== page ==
#>    <int> <int>
#> 1:     1     7
#> 2:     2     8
# select and types combined
fread(data, select=c(A="numeric", D="character"))#>        A      D
#>    <num> <char>
#> 1:     1      7
#> 2:     2      8fread(data, select=list(numeric="A", character="D"))#>        A      D
#>    <num> <char>
#> 1:     1      7
#> 2:     2      8
# skip blank lines
fread("a,b\n1,a\n2,b\n\n\n3,c\n", blank.lines.skip=TRUE)#>        a      b
#>    <int> <char>
#> 1:     1      a
#> 2:     2      b
#> 3:     3      c# fill
fread("a,b\n1,a\n2\n3,c\n", fill=TRUE)#>        a      b
#>    <int> <char>
#> 1:     1      a
#> 2:     2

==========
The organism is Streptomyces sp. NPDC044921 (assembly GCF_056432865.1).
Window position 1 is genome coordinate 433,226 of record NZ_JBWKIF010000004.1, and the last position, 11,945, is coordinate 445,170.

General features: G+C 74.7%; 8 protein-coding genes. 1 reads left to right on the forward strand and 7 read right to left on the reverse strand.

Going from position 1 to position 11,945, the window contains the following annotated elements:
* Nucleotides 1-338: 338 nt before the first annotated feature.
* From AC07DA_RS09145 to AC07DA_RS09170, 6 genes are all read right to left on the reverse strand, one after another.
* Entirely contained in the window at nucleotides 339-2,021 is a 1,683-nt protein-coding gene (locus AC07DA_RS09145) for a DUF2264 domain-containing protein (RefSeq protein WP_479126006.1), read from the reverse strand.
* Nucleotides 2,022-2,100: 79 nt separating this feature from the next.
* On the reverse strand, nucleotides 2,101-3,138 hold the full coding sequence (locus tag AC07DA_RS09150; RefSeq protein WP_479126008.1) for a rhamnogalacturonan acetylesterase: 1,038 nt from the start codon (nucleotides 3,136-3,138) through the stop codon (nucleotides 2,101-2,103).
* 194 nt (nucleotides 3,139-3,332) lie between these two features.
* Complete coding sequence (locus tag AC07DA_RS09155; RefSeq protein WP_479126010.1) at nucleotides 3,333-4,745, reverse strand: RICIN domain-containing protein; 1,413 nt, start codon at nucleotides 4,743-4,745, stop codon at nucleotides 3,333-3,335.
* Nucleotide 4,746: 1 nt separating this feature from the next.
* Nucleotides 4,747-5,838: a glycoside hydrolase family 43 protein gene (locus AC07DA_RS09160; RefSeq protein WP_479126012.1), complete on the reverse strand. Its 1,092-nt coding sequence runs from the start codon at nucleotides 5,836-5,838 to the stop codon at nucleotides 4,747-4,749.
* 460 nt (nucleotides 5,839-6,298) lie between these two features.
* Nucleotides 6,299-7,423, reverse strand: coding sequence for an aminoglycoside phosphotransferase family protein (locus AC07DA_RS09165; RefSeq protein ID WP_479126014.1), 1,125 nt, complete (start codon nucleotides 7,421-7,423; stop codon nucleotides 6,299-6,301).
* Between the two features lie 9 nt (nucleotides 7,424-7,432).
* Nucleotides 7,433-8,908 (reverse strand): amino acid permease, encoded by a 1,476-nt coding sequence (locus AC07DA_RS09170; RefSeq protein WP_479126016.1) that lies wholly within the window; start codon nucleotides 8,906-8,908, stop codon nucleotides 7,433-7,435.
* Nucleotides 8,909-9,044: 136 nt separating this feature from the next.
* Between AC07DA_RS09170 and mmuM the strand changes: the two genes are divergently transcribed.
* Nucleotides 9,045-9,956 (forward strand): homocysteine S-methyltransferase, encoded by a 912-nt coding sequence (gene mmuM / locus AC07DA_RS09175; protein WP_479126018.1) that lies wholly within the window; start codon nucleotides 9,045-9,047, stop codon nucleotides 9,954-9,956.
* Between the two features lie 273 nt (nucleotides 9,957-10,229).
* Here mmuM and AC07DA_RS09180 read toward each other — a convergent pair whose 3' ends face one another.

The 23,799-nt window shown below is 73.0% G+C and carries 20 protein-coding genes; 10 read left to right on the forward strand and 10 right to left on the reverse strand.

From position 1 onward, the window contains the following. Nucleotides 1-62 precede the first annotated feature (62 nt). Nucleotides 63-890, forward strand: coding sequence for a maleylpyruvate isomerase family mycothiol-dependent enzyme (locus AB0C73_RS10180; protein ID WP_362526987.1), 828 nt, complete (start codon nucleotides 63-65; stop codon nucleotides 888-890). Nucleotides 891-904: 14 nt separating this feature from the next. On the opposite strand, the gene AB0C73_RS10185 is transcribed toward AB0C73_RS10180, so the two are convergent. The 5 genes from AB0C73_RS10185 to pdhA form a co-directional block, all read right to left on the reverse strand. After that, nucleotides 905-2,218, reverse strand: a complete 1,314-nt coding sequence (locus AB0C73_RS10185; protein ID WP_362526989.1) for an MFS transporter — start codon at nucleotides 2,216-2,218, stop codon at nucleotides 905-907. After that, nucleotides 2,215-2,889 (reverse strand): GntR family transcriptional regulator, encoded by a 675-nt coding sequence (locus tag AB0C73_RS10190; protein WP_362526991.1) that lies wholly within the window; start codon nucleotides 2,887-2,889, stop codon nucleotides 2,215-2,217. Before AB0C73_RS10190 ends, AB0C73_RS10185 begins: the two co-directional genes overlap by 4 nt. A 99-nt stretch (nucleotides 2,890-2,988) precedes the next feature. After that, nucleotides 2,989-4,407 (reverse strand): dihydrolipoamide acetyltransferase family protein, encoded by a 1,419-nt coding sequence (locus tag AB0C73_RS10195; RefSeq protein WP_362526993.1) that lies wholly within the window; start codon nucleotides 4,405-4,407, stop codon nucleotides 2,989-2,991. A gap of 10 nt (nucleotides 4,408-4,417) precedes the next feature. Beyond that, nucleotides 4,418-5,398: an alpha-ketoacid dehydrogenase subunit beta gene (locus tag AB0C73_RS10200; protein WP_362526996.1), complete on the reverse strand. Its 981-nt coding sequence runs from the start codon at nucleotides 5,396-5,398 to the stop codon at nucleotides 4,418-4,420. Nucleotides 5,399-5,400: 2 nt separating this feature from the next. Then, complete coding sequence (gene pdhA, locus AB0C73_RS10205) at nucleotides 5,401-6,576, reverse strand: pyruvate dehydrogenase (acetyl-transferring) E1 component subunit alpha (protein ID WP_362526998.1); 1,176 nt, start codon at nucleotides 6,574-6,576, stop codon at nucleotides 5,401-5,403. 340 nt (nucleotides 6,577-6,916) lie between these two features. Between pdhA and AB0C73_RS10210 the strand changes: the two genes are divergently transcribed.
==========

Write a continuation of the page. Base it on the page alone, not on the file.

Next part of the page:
#> 3:     3      cfread("a,b\n\n1,a\n2\n\n3,c\n\n", fill=TRUE)#>        a      b
#>    <int> <char>
#> 1:    NA
#> 2:     1      a
#> 3:     2
#> 4:    NA
#> 5:     3      c
#> 6:    NA
# fill with skip blank lines
fread("a,b\n\n1,a\n2\n\n3,c\n\n", fill=TRUE, blank.lines.skip=TRUE)#>        a      b
#>    <int> <char>
#> 1:     1      a
#> 2:     2
#> 3:     3      c
# check.names usage
fread("a b,a b\n1,2\n")#>      a b   a b
#>    <int> <int>
#> 1:     1     2fread("a b,a b\n1,2\n", check.names=TRUE) # no duplicates + syntactically valid names#>      a.b a.b.1
#>    <int> <int>
#> 1:     1     2
if (FALSE) {
# Demo speed-up
n = 1e6
DT = data.table( a=sample(1:1000,n,replace=TRUE),
b=sample(1:1000,n,replace=TRUE),
c=rnorm(n),
d=sample(c("foo","bar","baz","qux","quux"),n,replace=TRUE),
e=rnorm(n),
f=sample(1:1000,n,replace=TRUE) )
DT[2,b:=NA_integer_]
DT[4,c:=NA_real_]
DT[3,d:=NA_character_]
DT[5,d:=""]
DT[2,e:=+Inf]
DT[3,e:=-Inf]

write.table(DT,"test.csv",sep=",",row.names=FALSE,quote=FALSE)
cat("File size (MB):", round(file.info("test.csv")\$size/1024^2),"\n")
# 50 MB (1e6 rows x 6 columns)